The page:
System.out.println(result); // prints "minkies2"

	Class<?> resultRuntimeClass = result.getClass();
	// "... java.lang.String"
	System.out.println("the runtime class of result is: "
				+ resultRuntimeClass.getName());


This is a little different because the programmer was allowed to specify Object as the type of the “result” variable, and the program was still executed. Java does perform an implicit conversion here; the run time type of the result variable is String, whether its statically declared type is String or Object, and both alternatives are permissible by Java’s static type checker. What we can learn from this is that static type systems can be permissible in the sense that they allow some constructions where the statically supplied type and the runtime type do not match.


In case you’re not familiar with Clojure, it’s a LISP dialect. According to the website, it’s “a compiled language, yet remains completely dynamic,” which makes it interesting for the purposes of this discussion. Let’s see how it fares in the implicit conversion test:

(let [cat "minkies" age 2] (+ cat age))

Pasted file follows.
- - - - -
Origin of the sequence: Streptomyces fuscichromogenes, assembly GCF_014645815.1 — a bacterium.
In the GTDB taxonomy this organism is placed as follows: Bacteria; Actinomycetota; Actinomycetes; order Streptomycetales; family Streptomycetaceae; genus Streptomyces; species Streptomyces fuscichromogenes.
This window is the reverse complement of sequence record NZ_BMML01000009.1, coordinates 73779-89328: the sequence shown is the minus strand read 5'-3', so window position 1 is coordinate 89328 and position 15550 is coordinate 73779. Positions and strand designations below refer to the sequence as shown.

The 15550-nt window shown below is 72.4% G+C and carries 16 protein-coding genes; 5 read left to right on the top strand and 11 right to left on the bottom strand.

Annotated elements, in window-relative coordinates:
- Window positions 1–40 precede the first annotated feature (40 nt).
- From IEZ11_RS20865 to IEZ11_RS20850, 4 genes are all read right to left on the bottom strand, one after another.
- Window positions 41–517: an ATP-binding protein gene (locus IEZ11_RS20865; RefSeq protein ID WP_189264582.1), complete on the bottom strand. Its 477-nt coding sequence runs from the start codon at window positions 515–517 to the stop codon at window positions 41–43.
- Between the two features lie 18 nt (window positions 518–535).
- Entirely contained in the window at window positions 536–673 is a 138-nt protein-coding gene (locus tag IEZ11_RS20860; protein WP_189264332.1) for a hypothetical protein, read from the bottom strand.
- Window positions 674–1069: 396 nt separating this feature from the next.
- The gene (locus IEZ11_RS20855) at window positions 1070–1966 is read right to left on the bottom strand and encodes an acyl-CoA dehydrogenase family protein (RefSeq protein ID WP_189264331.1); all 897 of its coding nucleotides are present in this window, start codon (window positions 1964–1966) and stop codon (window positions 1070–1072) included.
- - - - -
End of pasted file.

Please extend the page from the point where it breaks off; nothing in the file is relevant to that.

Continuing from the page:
;; ClassCastException java.lang.String cannot be cast to java.lang.Number  clojure.lang.Numbers.add (

Not unlike Python in this instance, Clojure has determined a run time type for the two variables, and then discovered that the addition operator was not applicable to that pair, upon attempting to perform the application, ultimately terminating with an exception. According to its creator, Clojure does not place a lot of emphasis on the use of types. Interestingly, a third party has supplied optional types as a library within Clojure. The fact that this was even possible was due to the extreme flexibility of the Clojure language.


OCaml is a language with a novel type system.

Here’s how it handles the example case:

let cat = "minkies";;
(* val cat : string = "minkies" *)
let age = 2;;
(* val age : int = 2 *)
cat + age;;
(* Error: This expression has type string but an expression was expected of type int *)